There’s a tradition among actors known for one particular role to take parts that are as far afield from that role as possible, just to prove that the character that made them famous doesn’t define their limitations. Daniel Radcliffe has taken that resolve further than most, never more so than in Swiss Army Man, in which he plays a man who is dead for the entirety of the movie – yet nonetheless spends much of the running time farting. Swiss Army Man is certainly the most bonkers movie of 2016, but it’s also the most magical, the most profound, the most hilarious, and the most heartbreaking.
How do you get all that from a movie about a farting corpse? Crazed geniuses/enlightened poets Daniel Scheinert and Daniel Kwan, credited on some posters as “Daniels,” have taken that famous bit of biological trivia that a dead body continues emitting gases for hours (days?) after it expires, and teased it out into a narrative feature. Radcliffe plays that corpse, first completely inanimately, but in increasingly less-dead fashion as the narrative goes on, attaining an inspiring state of non-death that saves a man who is literally at the end of his rope. That man is Hank, played by Paul Dano, who sees the corpse he names Manny wash up on the shore of the deserted island where he’s been stranded for God knows how long. Long enough that’s he’s got his head in a noose affixed to the side of a cliff when he spots the beached body. At first believing him alive, Hank attaches to that as a sign not to kill himself. But upon determining that Manny has in fact drowned, he nonetheless finds something about the corpse – its persistent flatulence, maybe – that provides him the will to keep trying to save himself. And as Hank starts carrying Manny around, Manny begins communicating with him and helping him in decidedly unexpected ways, many of which involve the creative repurposing of his physiognomy. How much of this is in the untethered Hank’s mind is unclear, but Scheinert, Kwan, Dano and Radcliffe are so successful at transporting us to this place and into this mindset that you want all of it to be real.
To say Swiss Army Man is like no movie you’ve seen before is kind of self-evident, though it does have a spiritual kinship to certain other works of visionary cinema, most notably Spike Jonze’s Where the Wild Things Are. Dano was in that too, though just in voice (unless he actually walked around inside one of those costumes, which I doubt). In fact, as much as Radcliffe doesn’t want to be defined by the role of Harry Potter, Dano has already become defined by his uncanny ability to select exciting projects, all of which he elevates with his distinct brand of confronting naturalism. As Hank finds a companion in this human version of Wilson the volleyball – Hank being a bit like Hanks in that way – we come to discover just how incredibly lonely and sad and damaged this man is. But also that he’s got an eye for transcendent beauty, for the marvels of the way our world inexplicably provides us what we need, when we need it, and is gently nudging those who are deserving toward an unlikely optimism.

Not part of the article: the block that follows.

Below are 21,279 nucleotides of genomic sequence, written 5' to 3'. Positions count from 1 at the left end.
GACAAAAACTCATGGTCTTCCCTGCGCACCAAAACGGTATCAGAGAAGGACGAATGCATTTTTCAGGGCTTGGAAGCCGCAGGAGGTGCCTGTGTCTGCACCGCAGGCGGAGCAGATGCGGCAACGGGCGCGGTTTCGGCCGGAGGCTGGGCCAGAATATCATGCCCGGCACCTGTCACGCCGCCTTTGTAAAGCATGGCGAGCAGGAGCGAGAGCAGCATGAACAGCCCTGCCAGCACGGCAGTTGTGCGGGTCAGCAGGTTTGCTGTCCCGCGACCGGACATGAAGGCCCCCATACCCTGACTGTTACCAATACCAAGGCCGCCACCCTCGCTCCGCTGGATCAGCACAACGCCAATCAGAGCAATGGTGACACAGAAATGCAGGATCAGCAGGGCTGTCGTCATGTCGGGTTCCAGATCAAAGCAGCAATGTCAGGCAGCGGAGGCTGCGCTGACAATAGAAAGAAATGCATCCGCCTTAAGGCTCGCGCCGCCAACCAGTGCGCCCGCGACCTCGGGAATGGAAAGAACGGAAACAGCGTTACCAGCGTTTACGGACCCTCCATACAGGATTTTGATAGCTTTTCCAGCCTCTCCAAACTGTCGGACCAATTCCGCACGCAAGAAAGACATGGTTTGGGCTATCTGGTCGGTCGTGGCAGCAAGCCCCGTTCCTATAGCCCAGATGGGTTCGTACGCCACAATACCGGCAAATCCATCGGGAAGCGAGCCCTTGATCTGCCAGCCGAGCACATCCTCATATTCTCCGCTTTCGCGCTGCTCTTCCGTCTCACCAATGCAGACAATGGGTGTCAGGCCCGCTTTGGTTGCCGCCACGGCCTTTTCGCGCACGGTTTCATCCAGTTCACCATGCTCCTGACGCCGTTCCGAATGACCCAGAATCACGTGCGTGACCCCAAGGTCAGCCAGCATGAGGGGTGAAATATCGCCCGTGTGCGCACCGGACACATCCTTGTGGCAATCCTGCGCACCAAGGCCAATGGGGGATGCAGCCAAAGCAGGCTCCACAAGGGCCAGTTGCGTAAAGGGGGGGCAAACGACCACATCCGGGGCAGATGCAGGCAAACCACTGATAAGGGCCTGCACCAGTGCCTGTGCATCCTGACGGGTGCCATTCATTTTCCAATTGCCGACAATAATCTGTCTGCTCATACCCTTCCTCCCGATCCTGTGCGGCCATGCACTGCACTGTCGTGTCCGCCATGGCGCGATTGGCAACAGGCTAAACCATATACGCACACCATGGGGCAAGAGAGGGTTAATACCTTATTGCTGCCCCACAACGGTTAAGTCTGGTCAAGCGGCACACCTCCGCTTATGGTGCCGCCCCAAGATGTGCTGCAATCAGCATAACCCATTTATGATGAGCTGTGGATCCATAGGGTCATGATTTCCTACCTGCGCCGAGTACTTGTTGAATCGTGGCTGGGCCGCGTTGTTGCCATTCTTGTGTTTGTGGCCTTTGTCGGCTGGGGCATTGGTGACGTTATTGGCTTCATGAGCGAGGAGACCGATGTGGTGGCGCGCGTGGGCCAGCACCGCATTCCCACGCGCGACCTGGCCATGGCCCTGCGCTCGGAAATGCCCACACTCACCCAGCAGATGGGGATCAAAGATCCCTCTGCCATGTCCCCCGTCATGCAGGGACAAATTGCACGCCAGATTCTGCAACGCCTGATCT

We’ve already hinted that Manny becomes less dead as things move along, so let’s talk about that. Radcliffe does quite a good job of not moving, looking vacantly through one glassy, half-opened eye as he succeeds in not breathing. But eventually more is required of him, and Manny develops a personality that’s somewhere between that of a toddler and that of a mentally disabled person. As he inches his way back from rigor mortis, he begins asking Hank tentative though frequently spasmodic questions about this world in which he’s found himself, as though he’s an amnesiac awakening from a long coma. Talking out of a mouth that barely opens with his head often drooping awkwardly toward one shoulder or the other, he conveys a childlike awe, one that is never precious or sentimental, but simply unquenchable. Hank undertakes to teach him nothing less than the grandest human emotions, like love and fear, and steadily unveils his own troubled backstory while trying to get Manny to remember his.
Swiss Army Man careens back and forth in the most pleasant way between these grand human emotions. While there’s no doubt that the Daniels are trying to stir our souls, they haven’t lost an ounce of their recognition of the absurdity of this scenario. Laughter will erupt in the audience throughout this movie, whether from a moment of unexpected physical comedy, or a perfectly phrased remark from either Hank or Manny. The very next moment, though, the movie will turn deeply introspective, enough to make your eyes unfocus in a state of reverie. The exquisite music helps coax these fugue states, composed and performed by Andy Hull and Robert McDowell of the band Manchester Orchestra. It serves a similarly indispensable role as Karen O’s Where the Wild Things Are score, highlighting the film’s thematic grace notes with its plaintive instrumentation and haunting falsettos.
The only thing leaving Swiss Army Man short of perfection is that it does not totally stick the landing. While the film’s conclusion is probably perfect in some respects, in others it is lacking, ending in a manner that feels more melancholy than affirming. Really, though, it’s just that any ending to such unbridled creativity is a disappointment. It’s too much to ask for something this unconventionally wonderful to leave us with a conventional sort of satisfaction.